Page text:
SecretKeyFactory is likely using pure Java implementation. SQLCipher has two relevant features:

  • it uses OpenSSL, compiled native code (on my desktop OpenSSL's PBKDF2 is nearly 100x faster than a JVM6 SecretKeyFactory version for 2000 iterations, excluding JVM startup time. I haven't compared AES speed, it appears other people find it slow on Android too)
  • the 4000 iteration PBKDF2 is only done on database open, after that there's at most 2 iterations for the page HMAC secret (assuming the default configuration, as documented)

Your code seems correct, there should not be such a large (linear?) performance degradation when you increase your iterations. The Xoom should be running a non-ancient JVM with JIT, can you verify the performance problem with other code?


PBKDF2 is designed to be slow (see the answer to this question http://security.stackexchange.com/questions/7689/clarification-needed-for-nists-whitepaper-recommendation-for-password-based-ke ) due to the intended key stretching operation. The iteration counter lets you trade off speed for security.

AES was always intended to be fast and is fast (speed comparison PDF, the chosen AES candidate is referred to by its original name Rijndael in that paper).

I assume you are comparing the PBKDF2 computation time directly to the time taken to perform an SQL operation on your SQLCipher database which will almost certainly have been designed to be fast.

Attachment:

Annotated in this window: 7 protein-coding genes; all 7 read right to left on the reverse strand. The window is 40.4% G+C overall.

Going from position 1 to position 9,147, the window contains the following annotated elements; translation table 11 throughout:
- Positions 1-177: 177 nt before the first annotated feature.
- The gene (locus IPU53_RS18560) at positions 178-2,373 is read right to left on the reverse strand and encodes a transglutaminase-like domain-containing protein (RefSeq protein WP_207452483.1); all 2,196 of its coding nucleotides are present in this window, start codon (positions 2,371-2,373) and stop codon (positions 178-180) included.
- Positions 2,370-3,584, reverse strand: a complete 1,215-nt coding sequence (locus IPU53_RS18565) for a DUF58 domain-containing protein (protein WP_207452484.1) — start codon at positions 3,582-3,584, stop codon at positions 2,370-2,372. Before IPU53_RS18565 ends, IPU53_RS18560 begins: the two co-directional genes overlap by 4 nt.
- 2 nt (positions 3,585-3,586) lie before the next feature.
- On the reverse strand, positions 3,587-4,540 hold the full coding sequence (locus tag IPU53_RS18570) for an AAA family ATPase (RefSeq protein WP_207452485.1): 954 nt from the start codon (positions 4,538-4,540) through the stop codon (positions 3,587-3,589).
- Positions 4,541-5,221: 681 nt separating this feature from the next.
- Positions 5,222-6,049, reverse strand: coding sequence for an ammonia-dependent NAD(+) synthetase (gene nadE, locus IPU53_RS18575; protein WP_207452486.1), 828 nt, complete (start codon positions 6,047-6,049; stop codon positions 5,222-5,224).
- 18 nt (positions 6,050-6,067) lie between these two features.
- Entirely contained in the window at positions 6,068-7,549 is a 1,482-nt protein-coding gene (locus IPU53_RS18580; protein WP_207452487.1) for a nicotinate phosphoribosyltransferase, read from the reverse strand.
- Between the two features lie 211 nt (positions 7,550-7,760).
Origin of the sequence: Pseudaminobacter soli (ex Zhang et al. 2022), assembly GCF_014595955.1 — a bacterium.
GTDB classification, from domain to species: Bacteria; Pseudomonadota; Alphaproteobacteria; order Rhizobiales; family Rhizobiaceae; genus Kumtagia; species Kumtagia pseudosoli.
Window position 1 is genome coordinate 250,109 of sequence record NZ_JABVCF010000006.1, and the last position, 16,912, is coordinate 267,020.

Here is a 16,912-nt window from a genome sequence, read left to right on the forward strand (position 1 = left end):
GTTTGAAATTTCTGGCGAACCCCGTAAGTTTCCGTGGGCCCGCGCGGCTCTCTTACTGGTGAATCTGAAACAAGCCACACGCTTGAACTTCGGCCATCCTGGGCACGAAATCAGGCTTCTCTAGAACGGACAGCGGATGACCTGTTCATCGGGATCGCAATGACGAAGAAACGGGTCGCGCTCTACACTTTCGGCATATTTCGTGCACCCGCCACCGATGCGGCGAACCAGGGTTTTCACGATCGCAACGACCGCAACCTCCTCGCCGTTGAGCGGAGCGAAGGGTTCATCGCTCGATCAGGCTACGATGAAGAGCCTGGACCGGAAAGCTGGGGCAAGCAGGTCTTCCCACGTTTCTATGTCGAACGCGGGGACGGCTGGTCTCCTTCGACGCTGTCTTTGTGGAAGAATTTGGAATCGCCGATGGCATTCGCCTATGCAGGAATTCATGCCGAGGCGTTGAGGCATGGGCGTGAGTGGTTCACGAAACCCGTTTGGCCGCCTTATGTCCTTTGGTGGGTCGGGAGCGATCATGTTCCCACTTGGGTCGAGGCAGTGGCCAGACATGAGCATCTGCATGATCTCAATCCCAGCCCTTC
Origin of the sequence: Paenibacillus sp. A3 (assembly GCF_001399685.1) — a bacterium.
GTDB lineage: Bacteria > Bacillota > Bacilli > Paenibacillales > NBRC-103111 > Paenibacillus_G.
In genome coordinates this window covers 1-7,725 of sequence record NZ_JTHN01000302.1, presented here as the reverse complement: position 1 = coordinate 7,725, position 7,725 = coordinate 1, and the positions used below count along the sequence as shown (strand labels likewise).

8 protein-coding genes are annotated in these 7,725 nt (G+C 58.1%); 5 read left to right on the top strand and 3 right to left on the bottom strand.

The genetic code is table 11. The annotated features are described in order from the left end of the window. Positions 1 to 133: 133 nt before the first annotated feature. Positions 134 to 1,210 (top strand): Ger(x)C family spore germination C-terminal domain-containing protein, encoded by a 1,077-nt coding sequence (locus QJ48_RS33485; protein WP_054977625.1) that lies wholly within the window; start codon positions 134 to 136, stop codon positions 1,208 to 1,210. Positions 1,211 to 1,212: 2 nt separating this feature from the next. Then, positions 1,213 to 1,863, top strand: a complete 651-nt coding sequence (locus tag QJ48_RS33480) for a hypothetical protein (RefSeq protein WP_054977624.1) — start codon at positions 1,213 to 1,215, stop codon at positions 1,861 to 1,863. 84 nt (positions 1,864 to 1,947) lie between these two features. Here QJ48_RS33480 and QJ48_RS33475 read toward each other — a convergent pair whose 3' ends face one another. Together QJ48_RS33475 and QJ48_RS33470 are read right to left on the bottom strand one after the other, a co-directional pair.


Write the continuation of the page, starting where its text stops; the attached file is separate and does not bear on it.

You are effectively comparing two different operations with different requirements, hence the speed difference.

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Thank you for answering! I think I was not clear enough, please check my edit :) –  Gannic Mar 7 '13 at 12:06
1  
OK, gotcha, will update answer . I did some quick testing and I can see that the Java (1.6.x) implementation seems to be ~100 times slower than OpenSSL's PKCS5_PBKDF2_HMAC_SHA1() on my x86 desktop. –  mr.spuratic Mar 7 '13 at 14:01
    
+1 thank you very much mr.spuratic. You brought me to the right direction! I figured it out and I will upload my answer. –  Gannic Mar 8 '13 at 7:48
up vote 0 down vote accepted

Ok I figured out what the problem was.

If I disconnect the device from my PC it works instant. Also if I reconnect it after that.

Now even with an iteration amount of 5000 and above, the deriving function only needs less than a second!! This is great, since my Xoom isn't the newest of all devices!

May be it is because of the debug mode or something, I don't really know actually!

Anyways, thanks to mr.spuratic. Hope this helps someone in the future :-)

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I've had odd performance problems (high CPU) on a Motorola Android phone. It was triggered by connecting to a PC via USB, even just for charging. The workaround was to enable USB debugging: code.google.com/p/android/issues/detail?id=13130 –  mr.spuratic Mar 8 '13 at 10:03